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With your example of an engineer who has a lot of experience (e.g. 6 years) on other similar technologies, yes I'd say many of those are senior engineers (specifically, the ones with the right intangibles). And I've seen these people join highly effective teams and do a great job -- getting above the productivity curve quickly. I wouldn't hesitate to consider those sorts of candidates at any team size. A green programmer, on the other hand, is a different story. I've also seen situations where trying to bring programmers up to speed who were green slowed down development and created a situation that no one was really happy with. So I'd recommend caution in that approach, but would start to consider it at around 3 pairs team size. -Bryan
Late to the party, but a few, somewhat random thoughts: I think the definition of "Senior Software Engineer" gets conflated a lot. Pairing at a good shop for 6 months might make you productive, but not Senior. Seniors engineers have been through multiple long-term projects and therefore have the experience from that to bring to the problem at hand. I agree with Luke that hiring green engineers is a tough sell when looking at runway. If hiring employee X will be net-negative to productivity for 3 months, neutral for 3 months, and positive after that, it's hard to make that call if you've got 1-1.5 years of cash in the bank. The question of whether they are building the right features is orthogonal -- but engineers with the most experience are also more likely to help the business understand the tradeoff of the different features they can build. Finally, I agree with Paul that there are available engineers, but startups are choosing not to hire them. This cuts directly to the value proposition of a green vs. senior engineer. Personally, I subscribe to the theory that a good Senior engineer is 5-10x more valuable than an "average" engineer over time. I think a lot of other engineers managers feel this implicitly as well. But here's the problem: Politically, we can't offer 5x salary for someone who is worth that much. An outsider would think it's crazy to pay a rank-and-file engineer even $200k. So, there are a effectively-infinite number of startups trying to make a bargain hire of an extremely valuable engineer at a price well below their value. (Although I hear there are now local startups offering in the $180s for Sr. Engineers now.) With such an imbalance, traditional hiring strategies breakdown, and even progressive HR policies get lost in the noise.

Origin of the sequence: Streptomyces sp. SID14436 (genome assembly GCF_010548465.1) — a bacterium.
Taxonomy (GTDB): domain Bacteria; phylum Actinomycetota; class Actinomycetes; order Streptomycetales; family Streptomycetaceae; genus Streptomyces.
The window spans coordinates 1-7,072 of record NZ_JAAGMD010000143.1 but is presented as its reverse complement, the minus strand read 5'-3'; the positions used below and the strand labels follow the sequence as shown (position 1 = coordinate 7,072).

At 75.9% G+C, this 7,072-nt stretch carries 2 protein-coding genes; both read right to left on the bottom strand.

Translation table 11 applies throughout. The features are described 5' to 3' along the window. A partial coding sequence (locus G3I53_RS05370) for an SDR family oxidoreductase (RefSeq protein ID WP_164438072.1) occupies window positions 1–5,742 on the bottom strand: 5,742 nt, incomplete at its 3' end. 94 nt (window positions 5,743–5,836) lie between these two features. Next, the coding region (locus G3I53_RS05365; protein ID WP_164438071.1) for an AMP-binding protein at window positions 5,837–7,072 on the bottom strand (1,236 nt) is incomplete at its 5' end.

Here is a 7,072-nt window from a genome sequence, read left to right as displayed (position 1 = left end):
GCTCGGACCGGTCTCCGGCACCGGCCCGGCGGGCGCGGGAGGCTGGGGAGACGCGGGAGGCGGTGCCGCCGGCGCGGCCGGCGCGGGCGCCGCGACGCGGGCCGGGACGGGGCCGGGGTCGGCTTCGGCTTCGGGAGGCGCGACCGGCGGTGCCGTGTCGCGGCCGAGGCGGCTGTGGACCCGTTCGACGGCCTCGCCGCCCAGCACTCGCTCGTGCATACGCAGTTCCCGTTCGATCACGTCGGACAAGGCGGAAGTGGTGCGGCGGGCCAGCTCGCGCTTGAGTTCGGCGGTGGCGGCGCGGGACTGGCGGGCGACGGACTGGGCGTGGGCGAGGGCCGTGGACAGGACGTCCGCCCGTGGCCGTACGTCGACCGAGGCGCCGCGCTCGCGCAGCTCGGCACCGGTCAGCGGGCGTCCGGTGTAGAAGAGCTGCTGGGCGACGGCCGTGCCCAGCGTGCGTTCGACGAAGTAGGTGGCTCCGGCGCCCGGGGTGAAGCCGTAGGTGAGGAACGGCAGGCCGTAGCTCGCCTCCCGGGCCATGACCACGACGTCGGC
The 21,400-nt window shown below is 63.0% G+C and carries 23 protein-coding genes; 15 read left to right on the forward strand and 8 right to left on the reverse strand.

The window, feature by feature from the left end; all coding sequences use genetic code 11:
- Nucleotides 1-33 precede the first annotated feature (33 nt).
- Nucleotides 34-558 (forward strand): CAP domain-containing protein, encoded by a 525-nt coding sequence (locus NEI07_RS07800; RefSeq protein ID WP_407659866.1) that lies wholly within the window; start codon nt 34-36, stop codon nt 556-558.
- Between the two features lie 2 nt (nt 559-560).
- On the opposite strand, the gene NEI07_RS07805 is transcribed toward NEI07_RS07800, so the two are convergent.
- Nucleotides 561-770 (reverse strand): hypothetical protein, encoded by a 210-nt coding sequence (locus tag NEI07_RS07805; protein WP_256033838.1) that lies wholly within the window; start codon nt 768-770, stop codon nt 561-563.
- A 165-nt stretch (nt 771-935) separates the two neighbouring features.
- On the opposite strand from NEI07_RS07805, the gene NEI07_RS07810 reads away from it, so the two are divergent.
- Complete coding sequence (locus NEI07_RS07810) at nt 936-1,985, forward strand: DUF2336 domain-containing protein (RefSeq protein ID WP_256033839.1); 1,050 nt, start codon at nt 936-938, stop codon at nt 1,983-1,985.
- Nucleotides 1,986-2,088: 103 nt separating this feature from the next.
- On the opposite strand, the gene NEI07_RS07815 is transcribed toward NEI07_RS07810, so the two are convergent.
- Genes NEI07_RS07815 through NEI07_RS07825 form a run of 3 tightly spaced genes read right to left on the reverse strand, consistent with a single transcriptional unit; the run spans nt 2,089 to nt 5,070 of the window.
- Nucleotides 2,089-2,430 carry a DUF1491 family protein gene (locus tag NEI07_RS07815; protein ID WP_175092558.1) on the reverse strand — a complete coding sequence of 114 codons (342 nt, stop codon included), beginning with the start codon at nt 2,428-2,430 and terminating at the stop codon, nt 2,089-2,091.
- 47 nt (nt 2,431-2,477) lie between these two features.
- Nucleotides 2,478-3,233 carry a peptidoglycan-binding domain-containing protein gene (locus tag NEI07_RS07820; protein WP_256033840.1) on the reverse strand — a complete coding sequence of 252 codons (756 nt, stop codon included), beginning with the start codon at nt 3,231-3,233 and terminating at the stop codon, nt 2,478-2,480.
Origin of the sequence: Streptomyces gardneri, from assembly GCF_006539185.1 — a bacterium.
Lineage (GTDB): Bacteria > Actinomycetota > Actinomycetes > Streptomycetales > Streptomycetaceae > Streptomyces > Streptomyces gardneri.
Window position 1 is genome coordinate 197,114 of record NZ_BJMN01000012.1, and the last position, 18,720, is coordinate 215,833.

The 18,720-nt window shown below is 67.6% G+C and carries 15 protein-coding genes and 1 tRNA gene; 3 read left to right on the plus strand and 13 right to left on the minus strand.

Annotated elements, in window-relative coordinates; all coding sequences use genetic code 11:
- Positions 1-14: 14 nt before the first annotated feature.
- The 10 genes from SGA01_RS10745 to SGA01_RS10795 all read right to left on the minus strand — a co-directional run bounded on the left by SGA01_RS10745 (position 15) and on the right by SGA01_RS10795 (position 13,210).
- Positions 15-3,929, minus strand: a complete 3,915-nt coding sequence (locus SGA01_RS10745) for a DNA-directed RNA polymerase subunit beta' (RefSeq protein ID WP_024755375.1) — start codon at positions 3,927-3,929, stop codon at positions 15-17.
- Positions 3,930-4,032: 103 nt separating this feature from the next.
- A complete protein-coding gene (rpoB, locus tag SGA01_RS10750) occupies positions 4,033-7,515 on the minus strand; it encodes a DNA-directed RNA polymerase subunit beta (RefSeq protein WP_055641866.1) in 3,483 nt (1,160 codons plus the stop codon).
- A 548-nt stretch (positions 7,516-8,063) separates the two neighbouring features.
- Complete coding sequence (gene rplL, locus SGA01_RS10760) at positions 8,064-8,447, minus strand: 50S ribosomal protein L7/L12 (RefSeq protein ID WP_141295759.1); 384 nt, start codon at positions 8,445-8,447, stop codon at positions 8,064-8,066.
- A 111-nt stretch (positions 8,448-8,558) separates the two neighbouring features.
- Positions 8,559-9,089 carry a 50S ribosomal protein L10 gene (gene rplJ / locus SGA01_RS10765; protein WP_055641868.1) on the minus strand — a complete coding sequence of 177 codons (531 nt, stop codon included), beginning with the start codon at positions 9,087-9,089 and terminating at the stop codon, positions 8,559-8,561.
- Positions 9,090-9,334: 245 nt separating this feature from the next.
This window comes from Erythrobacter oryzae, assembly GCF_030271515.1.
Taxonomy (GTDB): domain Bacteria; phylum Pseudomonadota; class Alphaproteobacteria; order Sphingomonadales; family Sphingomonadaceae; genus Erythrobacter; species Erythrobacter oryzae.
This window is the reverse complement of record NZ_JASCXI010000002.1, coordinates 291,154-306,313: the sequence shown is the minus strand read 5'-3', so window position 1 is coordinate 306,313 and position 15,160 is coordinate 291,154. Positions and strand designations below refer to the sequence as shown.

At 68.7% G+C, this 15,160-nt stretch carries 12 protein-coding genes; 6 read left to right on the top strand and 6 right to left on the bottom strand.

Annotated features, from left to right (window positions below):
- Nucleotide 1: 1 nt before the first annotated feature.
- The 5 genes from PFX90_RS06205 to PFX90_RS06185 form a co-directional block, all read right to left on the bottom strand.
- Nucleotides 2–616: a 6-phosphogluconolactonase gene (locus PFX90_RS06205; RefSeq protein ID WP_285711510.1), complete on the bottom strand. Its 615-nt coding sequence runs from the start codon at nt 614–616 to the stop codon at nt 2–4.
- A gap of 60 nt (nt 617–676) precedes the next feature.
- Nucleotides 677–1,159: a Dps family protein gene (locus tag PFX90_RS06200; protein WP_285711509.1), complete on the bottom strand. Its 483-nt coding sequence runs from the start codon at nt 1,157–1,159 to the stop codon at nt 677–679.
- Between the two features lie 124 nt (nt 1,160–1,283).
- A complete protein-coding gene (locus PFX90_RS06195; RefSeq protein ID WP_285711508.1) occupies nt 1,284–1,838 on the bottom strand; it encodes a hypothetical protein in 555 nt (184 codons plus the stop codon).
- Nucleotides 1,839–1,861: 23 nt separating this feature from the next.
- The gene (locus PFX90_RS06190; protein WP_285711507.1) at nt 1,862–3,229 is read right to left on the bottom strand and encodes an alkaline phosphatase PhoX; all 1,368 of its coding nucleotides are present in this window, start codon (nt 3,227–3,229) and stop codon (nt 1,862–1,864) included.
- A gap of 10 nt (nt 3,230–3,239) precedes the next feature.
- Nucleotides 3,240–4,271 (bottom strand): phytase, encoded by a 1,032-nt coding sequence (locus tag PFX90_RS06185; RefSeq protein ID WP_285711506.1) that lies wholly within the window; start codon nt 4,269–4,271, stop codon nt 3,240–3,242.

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Jan 31, 2011